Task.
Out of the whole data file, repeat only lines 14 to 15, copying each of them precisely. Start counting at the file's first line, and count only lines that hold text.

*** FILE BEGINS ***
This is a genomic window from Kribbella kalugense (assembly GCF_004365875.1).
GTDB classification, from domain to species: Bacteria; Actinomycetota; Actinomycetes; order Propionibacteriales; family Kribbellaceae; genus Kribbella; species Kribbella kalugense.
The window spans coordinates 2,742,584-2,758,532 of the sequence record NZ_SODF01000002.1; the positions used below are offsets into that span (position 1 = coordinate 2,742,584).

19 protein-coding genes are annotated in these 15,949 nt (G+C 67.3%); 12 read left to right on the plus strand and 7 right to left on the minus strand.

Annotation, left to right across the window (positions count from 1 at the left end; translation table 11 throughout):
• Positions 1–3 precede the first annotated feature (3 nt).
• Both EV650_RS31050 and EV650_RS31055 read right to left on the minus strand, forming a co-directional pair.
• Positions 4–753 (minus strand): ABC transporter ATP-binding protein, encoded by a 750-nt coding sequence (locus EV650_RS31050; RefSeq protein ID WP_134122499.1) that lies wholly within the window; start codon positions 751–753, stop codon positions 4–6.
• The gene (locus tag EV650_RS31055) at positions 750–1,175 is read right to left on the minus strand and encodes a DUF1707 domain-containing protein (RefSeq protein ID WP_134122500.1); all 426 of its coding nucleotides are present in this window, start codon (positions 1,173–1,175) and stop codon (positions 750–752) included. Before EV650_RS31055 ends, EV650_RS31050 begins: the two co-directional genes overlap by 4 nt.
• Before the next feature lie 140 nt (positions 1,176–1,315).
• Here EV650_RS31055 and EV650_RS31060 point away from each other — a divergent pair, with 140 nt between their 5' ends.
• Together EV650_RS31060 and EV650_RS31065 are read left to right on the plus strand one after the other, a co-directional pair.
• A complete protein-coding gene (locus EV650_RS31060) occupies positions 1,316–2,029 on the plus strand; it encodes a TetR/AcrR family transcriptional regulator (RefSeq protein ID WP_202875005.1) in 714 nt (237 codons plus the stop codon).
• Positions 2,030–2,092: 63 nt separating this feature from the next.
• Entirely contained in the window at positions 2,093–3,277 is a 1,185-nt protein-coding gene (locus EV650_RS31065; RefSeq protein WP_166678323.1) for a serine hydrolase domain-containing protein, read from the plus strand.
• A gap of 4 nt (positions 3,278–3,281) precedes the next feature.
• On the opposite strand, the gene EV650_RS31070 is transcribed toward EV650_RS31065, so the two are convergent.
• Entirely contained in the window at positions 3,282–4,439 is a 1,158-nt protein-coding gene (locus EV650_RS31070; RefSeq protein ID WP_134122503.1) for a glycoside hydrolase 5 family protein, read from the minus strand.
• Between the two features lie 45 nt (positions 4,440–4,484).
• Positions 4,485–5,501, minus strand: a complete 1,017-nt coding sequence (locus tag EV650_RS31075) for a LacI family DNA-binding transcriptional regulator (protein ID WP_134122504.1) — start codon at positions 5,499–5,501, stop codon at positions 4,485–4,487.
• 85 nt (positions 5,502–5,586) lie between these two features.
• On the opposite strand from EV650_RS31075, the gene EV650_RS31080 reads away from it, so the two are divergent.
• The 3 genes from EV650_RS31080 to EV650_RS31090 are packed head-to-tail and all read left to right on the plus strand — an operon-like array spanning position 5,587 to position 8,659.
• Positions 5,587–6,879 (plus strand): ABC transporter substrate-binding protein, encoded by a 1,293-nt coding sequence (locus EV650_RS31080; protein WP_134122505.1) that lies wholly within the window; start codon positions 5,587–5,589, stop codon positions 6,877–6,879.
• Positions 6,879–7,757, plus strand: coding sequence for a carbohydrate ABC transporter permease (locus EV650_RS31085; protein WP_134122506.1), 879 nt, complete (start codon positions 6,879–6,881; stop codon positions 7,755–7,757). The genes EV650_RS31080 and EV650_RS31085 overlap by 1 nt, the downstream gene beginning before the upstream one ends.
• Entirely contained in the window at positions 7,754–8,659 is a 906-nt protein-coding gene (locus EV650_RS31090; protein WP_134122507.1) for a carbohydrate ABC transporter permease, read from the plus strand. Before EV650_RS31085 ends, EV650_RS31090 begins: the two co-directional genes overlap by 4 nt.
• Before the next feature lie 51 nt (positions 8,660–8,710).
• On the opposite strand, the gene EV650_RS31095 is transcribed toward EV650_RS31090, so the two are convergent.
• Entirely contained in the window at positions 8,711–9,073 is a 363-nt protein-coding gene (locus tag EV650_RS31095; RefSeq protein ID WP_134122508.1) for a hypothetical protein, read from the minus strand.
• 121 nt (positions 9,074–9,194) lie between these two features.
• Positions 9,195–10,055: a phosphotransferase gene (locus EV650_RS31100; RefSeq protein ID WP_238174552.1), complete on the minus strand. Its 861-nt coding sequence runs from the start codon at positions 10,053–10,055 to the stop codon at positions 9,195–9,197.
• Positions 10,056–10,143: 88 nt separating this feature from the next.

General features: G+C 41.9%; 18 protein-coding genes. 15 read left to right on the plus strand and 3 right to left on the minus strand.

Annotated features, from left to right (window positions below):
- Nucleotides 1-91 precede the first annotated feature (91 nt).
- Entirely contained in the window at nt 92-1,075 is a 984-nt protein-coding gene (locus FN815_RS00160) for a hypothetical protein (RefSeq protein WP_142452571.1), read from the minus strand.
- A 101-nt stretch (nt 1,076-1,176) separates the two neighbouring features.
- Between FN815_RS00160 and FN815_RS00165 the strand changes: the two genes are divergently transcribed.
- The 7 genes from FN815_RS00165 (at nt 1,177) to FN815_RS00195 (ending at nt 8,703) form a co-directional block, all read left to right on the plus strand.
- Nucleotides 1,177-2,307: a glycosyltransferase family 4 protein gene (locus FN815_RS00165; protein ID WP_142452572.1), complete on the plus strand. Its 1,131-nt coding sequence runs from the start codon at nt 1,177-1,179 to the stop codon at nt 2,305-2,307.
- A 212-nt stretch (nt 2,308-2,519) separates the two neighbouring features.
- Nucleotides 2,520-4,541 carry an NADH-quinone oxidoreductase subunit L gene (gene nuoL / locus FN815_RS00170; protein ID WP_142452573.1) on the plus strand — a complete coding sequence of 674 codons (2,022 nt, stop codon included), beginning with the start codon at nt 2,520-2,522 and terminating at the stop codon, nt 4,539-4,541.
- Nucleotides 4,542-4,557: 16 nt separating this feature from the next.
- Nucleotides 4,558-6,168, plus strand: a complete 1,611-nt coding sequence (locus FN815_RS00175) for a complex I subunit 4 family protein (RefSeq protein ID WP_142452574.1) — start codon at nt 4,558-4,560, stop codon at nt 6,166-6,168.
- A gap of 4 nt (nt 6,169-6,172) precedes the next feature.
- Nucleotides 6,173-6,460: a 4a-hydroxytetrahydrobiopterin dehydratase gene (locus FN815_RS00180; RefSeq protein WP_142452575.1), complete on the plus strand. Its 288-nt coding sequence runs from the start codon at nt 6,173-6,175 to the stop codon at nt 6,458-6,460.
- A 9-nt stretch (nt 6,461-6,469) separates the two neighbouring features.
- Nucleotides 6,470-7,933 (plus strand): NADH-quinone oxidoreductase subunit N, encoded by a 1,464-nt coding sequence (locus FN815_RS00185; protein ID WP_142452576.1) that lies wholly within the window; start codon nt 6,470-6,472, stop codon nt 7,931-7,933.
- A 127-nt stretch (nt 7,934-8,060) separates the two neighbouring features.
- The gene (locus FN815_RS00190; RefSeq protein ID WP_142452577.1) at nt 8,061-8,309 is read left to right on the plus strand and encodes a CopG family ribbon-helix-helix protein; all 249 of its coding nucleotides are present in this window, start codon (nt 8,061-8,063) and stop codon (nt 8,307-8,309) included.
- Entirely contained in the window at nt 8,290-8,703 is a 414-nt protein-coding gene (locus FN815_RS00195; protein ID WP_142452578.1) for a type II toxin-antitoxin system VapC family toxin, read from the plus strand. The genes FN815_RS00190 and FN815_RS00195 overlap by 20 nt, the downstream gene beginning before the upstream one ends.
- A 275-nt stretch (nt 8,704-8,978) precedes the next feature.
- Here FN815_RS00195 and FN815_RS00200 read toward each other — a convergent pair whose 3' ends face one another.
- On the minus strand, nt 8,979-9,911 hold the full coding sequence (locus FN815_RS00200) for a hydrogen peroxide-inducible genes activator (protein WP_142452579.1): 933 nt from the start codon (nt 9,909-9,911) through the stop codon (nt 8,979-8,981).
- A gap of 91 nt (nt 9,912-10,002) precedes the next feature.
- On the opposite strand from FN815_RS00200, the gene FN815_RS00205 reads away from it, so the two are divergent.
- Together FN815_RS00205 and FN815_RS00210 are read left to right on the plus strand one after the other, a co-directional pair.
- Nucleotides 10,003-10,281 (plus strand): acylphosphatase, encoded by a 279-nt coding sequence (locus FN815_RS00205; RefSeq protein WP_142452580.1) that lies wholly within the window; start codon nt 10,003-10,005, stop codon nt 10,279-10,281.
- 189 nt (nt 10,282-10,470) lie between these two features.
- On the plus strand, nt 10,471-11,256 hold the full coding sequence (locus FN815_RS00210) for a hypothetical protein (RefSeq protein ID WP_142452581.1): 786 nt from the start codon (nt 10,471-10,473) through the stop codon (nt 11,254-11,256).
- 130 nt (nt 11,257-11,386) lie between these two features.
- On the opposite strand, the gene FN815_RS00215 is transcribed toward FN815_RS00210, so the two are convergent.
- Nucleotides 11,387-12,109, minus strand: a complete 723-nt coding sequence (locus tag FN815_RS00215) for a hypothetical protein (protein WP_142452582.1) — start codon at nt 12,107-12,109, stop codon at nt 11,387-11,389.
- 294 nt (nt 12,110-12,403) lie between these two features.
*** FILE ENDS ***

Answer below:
• Positions 2,030–2,092: 63 nt separating this feature from the next.
• Entirely contained in the window at positions 2,093–3,277 is a 1,185-nt protein-coding gene (locus EV650_RS31065; RefSeq protein WP_166678323.1) for a serine hydrolase domain-containing protein, read from the plus strand.